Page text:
A perfect storm is defined as a confluence of events that drastically aggravates a situation. In an industrial emergency response to a tank fire, that confluence of events often involves using too much cooling water, and uncontrolled pressure fires fed by piping leaks at bolted flanges. This confluence of events, most likely, will lead to the loss of all tanks in the diked area.

A tank fire is no different than any fire emergency. The first tactic is defensive, that is control the fire and stop the fire spread. Then and only then can we go on the offensive and extinguish the fire.

Today almost all firefighters develop tunnel vision as to the tank on fire and those around it. The overwhelming impulse is to start cooling water for the tank on fire and the adjacent tanks. As a reaction that seems rational enough. But which represents a greater threat — 1. spreading fire to another tank through the radiant heat of the flames billowing from the vents of an internal floating roof tank or, 2. pressurized flames jetting from the leaking piping flanges in the dike that can directly impinge on other pipes and tanks.

In 40 years of being involved in industrial firefighting, I have yet to find an internal floating roof tank or a cone roof tank that ignited solely from radiant heat.  Direct flame impingement is necessary to spread the fire tank to tank. Even strong winds are unlikely to lay down the flames far enough to impinge the nearest neighboring tanks.

The API RP 2021 Management of Atmospheric Storage Tank Fires validates our experience by having a warning about using too much cooling water by saying “cooling of adjacent tanks is typically unnecessary unless there is direct flame contact or sufficient radiant heat to scorch the paint.”  Any cooling water applied in the dike will collect, which could easily allow burning fuel to spread to other tanks and piping.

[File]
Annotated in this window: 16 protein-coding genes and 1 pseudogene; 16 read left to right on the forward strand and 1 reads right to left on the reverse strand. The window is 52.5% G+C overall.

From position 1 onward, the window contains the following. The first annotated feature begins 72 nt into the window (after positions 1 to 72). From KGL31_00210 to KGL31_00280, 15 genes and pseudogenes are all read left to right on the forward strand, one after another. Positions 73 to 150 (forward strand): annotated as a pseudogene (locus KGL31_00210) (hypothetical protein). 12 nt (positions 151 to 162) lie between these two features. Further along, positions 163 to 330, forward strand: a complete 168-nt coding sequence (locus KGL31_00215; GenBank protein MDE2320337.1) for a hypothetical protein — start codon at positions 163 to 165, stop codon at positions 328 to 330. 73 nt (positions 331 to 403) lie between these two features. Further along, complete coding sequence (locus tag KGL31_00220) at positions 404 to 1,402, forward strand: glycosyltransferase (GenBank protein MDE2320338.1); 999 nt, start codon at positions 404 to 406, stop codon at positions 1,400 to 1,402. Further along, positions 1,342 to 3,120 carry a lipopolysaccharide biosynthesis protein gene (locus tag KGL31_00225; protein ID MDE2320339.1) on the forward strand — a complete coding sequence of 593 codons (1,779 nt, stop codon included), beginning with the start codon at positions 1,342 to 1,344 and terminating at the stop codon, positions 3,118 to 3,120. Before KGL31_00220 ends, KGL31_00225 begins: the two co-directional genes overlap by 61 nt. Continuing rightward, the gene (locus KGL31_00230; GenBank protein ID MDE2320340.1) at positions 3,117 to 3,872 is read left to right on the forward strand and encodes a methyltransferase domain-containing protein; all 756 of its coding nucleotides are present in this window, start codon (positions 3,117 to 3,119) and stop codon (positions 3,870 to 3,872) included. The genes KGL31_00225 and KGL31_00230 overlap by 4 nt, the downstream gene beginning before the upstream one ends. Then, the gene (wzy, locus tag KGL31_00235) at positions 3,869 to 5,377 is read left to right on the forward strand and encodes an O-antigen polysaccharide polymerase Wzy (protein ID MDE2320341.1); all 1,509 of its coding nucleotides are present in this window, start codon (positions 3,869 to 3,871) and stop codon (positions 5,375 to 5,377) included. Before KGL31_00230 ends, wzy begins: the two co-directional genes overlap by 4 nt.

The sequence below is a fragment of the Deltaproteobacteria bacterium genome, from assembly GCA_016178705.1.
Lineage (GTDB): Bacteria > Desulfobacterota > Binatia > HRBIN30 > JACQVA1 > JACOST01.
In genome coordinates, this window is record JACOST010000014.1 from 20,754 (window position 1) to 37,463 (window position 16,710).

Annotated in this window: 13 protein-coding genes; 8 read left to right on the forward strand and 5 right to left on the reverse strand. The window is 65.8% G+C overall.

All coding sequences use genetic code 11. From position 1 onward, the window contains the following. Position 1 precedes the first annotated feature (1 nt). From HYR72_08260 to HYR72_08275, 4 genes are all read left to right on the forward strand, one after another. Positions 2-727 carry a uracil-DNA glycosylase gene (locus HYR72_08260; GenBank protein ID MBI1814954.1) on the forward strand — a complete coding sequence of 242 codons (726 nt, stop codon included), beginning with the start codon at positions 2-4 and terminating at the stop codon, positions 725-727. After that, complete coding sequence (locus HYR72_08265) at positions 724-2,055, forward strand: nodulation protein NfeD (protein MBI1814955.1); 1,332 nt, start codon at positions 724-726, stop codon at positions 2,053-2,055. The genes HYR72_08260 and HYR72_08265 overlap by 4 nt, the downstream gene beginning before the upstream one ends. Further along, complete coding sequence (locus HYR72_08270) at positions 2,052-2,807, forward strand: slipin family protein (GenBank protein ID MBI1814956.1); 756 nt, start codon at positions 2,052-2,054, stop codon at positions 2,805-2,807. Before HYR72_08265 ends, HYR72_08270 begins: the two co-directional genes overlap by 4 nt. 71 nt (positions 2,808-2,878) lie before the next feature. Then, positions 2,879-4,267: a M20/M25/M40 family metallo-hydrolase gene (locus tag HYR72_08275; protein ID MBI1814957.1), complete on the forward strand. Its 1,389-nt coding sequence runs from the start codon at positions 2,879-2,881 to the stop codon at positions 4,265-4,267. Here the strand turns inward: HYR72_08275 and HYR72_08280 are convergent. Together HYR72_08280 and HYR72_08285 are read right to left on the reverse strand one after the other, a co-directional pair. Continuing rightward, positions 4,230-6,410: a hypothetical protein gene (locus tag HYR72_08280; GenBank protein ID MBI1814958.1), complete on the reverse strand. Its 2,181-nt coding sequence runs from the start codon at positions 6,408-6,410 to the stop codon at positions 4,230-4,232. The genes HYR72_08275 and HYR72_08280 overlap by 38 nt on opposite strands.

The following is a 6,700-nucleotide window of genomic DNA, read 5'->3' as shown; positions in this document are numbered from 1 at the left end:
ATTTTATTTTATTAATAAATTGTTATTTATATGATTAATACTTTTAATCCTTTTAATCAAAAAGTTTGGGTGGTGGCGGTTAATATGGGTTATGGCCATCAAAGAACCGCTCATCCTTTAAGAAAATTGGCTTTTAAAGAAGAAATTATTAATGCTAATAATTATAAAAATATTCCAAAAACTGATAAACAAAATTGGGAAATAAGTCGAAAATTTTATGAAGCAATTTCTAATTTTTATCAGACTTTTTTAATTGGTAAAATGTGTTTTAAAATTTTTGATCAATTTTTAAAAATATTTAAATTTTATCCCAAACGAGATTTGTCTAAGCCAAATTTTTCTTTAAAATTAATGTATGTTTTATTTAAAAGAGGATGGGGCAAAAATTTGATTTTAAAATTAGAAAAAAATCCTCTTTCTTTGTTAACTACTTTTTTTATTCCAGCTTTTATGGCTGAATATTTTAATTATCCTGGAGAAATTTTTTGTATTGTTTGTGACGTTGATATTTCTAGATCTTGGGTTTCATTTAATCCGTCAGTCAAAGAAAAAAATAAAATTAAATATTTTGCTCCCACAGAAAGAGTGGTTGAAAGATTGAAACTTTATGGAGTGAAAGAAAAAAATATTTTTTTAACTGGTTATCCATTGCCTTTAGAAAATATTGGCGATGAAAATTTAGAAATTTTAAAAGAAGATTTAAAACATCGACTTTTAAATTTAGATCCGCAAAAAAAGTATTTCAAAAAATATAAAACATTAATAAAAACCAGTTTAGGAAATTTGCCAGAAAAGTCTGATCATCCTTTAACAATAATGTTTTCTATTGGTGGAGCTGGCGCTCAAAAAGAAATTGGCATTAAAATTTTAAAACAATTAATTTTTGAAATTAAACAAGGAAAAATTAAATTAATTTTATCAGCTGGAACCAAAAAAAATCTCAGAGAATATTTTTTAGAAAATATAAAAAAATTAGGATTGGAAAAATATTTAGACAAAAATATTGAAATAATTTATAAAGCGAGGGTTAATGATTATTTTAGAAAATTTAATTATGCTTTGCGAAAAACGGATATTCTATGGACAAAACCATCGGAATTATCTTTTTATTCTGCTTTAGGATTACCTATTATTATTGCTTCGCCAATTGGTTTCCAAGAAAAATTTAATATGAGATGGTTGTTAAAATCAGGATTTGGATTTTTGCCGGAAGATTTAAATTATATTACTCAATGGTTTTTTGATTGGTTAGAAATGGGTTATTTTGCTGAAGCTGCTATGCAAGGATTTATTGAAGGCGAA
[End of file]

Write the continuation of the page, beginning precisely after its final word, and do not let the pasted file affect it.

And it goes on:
So first it is very important to limit the cooling water to direct flame impingements that can cause other pipes to fail and add more fuel to the dike fire, or impingements to tanks which could ignite.

After applying cooling water to specific flame impingements, next we must control the pressurized flange leak fires before they compromise other piping that interconnects to other tanks. As the fire spreads to additional flanges and seals, more burning fuel spills into the dike. More fire in the dike means more direct flame impingement on the storage tanks, extending the fire further and further.

Just how do we handle a real spraying, burning, leaking bolted flange fire. Typically the training to handle pressure piping fires involves large process units fire projects, like at Texas A&M. Everything flame impinged above the leak is cooled until the instructor is satisfied that the fire should not spread.

Then the team leader acts like he is shutting a value to kill the leak, but at the same time the project fuel man actually shuts off the fuel and the fire goes out. That may resolve the training exercise easily enough but does not apply in the real world of a leaking bolted flange in a tank dike. At many tank fires, the valve that controls the leaking flange fire sits right in the middle of what is burning.